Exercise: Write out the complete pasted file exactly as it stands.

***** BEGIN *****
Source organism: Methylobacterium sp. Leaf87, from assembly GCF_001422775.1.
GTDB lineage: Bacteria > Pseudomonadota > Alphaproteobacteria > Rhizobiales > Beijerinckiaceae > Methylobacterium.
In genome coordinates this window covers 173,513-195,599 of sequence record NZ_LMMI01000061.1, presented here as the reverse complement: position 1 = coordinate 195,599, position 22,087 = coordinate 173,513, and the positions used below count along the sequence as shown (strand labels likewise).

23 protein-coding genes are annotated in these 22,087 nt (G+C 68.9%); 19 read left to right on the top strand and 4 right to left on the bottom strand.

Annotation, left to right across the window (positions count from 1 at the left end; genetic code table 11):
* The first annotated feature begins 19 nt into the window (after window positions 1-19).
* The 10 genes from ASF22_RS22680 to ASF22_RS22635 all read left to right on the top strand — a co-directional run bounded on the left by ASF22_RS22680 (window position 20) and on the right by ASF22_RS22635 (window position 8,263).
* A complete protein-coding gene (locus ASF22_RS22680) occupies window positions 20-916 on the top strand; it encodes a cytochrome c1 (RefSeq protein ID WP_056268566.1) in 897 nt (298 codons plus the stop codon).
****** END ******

Source organism: Methylobacterium sp. Leaf87, from assembly GCF_001422775.1.
GTDB lineage: Bacteria > Pseudomonadota > Alphaproteobacteria > Rhizobiales > Beijerinckiaceae > Methylobacterium.
In genome coordinates this window covers 173,513-195,599 of sequence record NZ_LMMI01000061.1, presented here as the reverse complement: position 1 = coordinate 195,599, position 22,087 = coordinate 173,513, and the positions used below count along the sequence as shown (strand labels likewise).

23 protein-coding genes are annotated in these 22,087 nt (G+C 68.9%); 19 read left to right on the top strand and 4 right to left on the bottom strand.

Annotation, left to right across the window (positions count from 1 at the left end; genetic code table 11):
* The first annotated feature begins 19 nt into the window (after window positions 1-19).
* The 10 genes from ASF22_RS22680 to ASF22_RS22635 all read left to right on the top strand — a co-directional run bounded on the left by ASF22_RS22680 (window position 20) and on the right by ASF22_RS22635 (window position 8,263).
* A complete protein-coding gene (locus ASF22_RS22680) occupies window positions 20-916 on the top strand; it encodes a cytochrome c1 (RefSeq protein ID WP_056268566.1) in 897 nt (298 codons plus the stop codon).